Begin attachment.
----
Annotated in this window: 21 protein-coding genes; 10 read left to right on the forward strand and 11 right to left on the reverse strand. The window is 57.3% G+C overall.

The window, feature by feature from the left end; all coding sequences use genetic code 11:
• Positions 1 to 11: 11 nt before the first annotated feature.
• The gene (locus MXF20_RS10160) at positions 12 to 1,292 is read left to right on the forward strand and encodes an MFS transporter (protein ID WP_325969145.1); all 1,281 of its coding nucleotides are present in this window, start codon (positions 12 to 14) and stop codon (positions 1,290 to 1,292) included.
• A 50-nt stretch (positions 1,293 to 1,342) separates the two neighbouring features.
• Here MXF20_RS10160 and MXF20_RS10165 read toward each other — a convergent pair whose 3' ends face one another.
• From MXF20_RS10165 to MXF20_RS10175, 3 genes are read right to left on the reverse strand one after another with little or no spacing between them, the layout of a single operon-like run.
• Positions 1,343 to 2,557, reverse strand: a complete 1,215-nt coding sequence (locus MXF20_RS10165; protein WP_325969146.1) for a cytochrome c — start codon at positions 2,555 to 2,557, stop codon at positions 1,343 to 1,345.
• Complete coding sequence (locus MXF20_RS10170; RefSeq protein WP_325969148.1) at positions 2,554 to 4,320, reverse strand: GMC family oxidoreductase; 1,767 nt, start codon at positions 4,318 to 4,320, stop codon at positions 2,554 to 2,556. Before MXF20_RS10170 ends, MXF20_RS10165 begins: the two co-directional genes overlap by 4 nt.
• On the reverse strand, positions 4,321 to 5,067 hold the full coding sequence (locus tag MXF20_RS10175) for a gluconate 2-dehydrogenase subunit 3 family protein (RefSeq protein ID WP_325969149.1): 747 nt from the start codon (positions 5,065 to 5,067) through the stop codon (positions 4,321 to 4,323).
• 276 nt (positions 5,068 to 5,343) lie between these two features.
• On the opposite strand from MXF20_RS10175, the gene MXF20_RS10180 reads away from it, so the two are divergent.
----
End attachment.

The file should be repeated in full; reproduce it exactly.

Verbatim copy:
Annotated in this window: 21 protein-coding genes; 10 read left to right on the forward strand and 11 right to left on the reverse strand. The window is 57.3% G+C overall.

The window, feature by feature from the left end; all coding sequences use genetic code 11:
• Positions 1 to 11: 11 nt before the first annotated feature.
• The gene (locus MXF20_RS10160) at positions 12 to 1,292 is read left to right on the forward strand and encodes an MFS transporter (protein ID WP_325969145.1); all 1,281 of its coding nucleotides are present in this window, start codon (positions 12 to 14) and stop codon (positions 1,290 to 1,292) included.
• A 50-nt stretch (positions 1,293 to 1,342) separates the two neighbouring features.
• Here MXF20_RS10160 and MXF20_RS10165 read toward each other — a convergent pair whose 3' ends face one another.
• From MXF20_RS10165 to MXF20_RS10175, 3 genes are read right to left on the reverse strand one after another with little or no spacing between them, the layout of a single operon-like run.
• Positions 1,343 to 2,557, reverse strand: a complete 1,215-nt coding sequence (locus MXF20_RS10165; protein WP_325969146.1) for a cytochrome c — start codon at positions 2,555 to 2,557, stop codon at positions 1,343 to 1,345.
• Complete coding sequence (locus MXF20_RS10170; RefSeq protein WP_325969148.1) at positions 2,554 to 4,320, reverse strand: GMC family oxidoreductase; 1,767 nt, start codon at positions 4,318 to 4,320, stop codon at positions 2,554 to 2,556. Before MXF20_RS10170 ends, MXF20_RS10165 begins: the two co-directional genes overlap by 4 nt.
• On the reverse strand, positions 4,321 to 5,067 hold the full coding sequence (locus tag MXF20_RS10175) for a gluconate 2-dehydrogenase subunit 3 family protein (RefSeq protein ID WP_325969149.1): 747 nt from the start codon (positions 5,065 to 5,067) through the stop codon (positions 4,321 to 4,323).
• 276 nt (positions 5,068 to 5,343) lie between these two features.
• On the opposite strand from MXF20_RS10175, the gene MXF20_RS10180 reads away from it, so the two are divergent.